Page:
For example, the use of dry ice to achieve consistent temperatures of minus 80 degrees Celcius limits the capacity on board an aeroplane.

READ: Commentary: A COVID-19 vaccine in Singapore? Here's what has to happen first

The decrease in passenger flights as a result of the pandemic may also be an issue; most air freight is moved in the cargo hold of passenger planes.

Frankfurt Airport in Germany, which was handling 120,000 tonnes of pharmaceutical products in 2019, has significantly increased its capacity in 2020. Its task force is anticipating the rise in demand for temperature-controlled storage and handling.

The coronavirus vaccine developed by Pfizer and BioNTech requires containers that use dry ice to keep contents at stable, ultra-low temperatures. (Photo: AFP/Thomas Lohnes)

Storage requirements are likely to influence the local distribution networks as well. Some countries are already setting up big vaccination centres to ensure that the necessary infrastructure is in place and the vaccine is not going to spoil because of poor storage conditions at GP surgeries.

In the UK, it has been suggested that a range of healthcare professionals, such as dentists and healthcare scientists, will administer the COVID vaccines, so the local logistics and storage across a wide range of sites will have to be coordinated.

READ: Commentary: The challenge of keeping COVID-19 vaccines at sub-zero temperatures during distribution

And globally, central vaccination locations are not an option for many less densely populated areas, as well as mountainous regions or those with many islands. 

There are also concerns that many would not be able to travel to be vaccinated – for example, older people or those in war-torn areas.


Some vaccines, such as the mRNA vaccines that Pfizer and Moderna have developed, are what are known as “labile”. That is, they degrade each time they are moved and can eventually become inactive. 

A solution to this problem is relocating production facilities nearer to those who need to be immunised.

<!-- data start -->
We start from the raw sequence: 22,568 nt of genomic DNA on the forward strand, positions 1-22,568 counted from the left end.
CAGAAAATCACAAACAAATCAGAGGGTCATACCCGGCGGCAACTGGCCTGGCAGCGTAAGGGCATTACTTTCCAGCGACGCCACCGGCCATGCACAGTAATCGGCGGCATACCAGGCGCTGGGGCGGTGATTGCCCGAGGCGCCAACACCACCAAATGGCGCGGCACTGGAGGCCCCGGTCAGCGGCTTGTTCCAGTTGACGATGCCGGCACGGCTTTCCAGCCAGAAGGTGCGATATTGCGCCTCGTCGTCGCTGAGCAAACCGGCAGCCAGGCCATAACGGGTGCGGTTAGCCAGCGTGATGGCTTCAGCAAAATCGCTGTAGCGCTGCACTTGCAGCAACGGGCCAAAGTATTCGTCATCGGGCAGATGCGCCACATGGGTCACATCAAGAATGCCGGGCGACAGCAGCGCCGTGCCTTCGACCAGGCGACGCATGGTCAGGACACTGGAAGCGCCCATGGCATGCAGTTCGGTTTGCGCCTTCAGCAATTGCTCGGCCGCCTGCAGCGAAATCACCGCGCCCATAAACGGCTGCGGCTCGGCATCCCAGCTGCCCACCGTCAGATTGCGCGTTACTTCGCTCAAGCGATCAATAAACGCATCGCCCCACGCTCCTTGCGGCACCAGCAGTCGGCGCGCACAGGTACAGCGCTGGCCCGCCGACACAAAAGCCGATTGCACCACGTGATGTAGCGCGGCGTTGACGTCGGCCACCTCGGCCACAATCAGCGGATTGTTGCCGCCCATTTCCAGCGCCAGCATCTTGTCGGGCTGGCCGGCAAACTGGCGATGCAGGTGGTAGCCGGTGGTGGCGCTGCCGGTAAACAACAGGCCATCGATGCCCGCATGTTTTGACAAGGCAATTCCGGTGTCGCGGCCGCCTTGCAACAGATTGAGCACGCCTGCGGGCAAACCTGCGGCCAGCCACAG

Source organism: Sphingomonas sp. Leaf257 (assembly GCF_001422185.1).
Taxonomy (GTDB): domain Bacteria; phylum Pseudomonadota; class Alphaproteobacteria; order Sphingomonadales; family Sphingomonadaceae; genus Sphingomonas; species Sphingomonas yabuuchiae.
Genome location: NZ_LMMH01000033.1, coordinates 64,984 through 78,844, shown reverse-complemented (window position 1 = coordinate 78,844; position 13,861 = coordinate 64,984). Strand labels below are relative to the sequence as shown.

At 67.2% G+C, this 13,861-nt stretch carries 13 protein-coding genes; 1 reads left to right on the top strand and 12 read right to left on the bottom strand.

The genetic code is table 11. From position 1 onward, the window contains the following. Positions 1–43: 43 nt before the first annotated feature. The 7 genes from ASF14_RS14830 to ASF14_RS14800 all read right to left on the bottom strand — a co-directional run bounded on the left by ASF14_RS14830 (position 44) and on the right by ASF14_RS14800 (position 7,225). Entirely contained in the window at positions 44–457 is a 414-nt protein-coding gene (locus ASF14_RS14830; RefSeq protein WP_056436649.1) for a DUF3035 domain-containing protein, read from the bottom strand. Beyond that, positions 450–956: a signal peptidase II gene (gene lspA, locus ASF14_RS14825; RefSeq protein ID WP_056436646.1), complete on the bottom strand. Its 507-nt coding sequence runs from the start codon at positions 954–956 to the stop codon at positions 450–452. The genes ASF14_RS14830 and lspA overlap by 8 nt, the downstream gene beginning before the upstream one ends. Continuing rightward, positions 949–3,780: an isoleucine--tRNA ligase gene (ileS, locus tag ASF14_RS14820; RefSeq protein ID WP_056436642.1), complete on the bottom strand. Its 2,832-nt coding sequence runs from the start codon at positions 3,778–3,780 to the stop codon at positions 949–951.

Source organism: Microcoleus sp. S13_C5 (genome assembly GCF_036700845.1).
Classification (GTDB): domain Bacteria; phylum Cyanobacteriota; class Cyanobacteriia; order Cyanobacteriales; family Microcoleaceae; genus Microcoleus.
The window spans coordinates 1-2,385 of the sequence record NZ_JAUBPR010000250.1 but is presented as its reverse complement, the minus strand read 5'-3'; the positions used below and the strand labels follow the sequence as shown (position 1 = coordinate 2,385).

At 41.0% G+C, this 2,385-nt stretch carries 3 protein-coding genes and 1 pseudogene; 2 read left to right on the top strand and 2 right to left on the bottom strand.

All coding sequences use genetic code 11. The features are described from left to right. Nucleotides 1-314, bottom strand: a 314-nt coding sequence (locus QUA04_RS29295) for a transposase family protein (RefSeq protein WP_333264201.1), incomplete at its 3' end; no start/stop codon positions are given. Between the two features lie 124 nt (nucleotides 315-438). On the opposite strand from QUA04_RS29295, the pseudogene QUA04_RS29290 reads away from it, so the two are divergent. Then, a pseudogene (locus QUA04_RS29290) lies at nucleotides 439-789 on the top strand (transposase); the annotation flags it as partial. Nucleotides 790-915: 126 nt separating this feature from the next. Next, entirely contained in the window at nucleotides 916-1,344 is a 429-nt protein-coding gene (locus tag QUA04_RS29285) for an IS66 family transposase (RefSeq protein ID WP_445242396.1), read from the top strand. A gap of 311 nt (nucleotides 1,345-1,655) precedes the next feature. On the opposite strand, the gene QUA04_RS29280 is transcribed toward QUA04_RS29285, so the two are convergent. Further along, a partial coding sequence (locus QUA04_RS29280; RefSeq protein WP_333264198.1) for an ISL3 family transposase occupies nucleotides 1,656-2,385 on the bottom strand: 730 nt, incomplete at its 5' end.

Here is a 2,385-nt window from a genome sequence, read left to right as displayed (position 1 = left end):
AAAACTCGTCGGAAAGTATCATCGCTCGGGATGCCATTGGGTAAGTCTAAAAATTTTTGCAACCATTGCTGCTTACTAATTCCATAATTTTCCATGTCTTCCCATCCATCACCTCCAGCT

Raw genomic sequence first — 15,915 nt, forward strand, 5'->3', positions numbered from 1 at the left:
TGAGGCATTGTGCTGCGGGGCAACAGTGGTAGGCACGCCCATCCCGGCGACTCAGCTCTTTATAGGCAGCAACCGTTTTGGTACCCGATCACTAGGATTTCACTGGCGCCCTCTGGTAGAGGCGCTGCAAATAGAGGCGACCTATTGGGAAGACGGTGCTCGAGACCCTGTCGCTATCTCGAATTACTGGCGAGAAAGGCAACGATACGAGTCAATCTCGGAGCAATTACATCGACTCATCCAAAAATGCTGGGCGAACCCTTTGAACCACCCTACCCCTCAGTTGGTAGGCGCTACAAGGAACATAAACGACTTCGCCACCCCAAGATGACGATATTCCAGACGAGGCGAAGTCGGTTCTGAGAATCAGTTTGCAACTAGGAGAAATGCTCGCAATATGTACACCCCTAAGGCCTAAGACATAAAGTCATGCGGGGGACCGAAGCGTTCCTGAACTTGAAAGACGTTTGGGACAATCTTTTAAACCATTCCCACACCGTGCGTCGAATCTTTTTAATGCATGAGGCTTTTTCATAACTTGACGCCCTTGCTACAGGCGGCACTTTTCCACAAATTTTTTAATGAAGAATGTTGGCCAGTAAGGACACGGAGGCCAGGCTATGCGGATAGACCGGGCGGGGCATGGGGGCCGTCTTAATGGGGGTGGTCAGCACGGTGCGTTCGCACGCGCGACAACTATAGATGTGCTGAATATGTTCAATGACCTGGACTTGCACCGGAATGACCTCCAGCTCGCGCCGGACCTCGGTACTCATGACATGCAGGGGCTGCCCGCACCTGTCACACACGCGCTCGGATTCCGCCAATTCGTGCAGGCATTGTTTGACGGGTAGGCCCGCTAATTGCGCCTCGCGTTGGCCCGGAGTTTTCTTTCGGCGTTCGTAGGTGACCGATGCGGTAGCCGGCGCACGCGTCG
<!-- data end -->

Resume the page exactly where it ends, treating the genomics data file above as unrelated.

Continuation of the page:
This has been done successfully by the automotive industry and many others which have shifted their factories to countries with large consumer markets. 

Virus Outbreak Britain Vaccine

Coupled with the risk of rendering vaccines ineffective due to lack of correct temperature-controlled storage and logistics, this makes the distribution of some of these COVID vaccines a risky business.

This pandemic is a global crisis, and the calls for global responses are strong. Indeed, several of the promising vaccines have been developed through international collaborations. 

Much cooperation will be needed to ensure that the most vulnerable are vaccinated – and not only in rich nations. But among all the inspiring stories of cooperation, it is important to remember that national and commercial interests are strong and will continue to shape the international response, especially in terms of logistics.

LISTEN: The COVID-19 vaccine will be the biggest product launch in history. Can we pull it off?

These are not entirely unprecedented times. While the scale of the required vaccine supply chain is immense, the challenges are not new. By drawing on expertise from diverse sectors and cooperating globally, COVID-19 vaccines can reach all those who need them.

Liz Breen is Director of the Digital Health Enterprise Zone (DHEZ), University of Bradford and Sarah Schiffling is Senior Lecturer in Supply Chain Management, Liverpool John Moores University. This commentary first appeared in The Conversation.

Source: CNA/cr


Also worth reading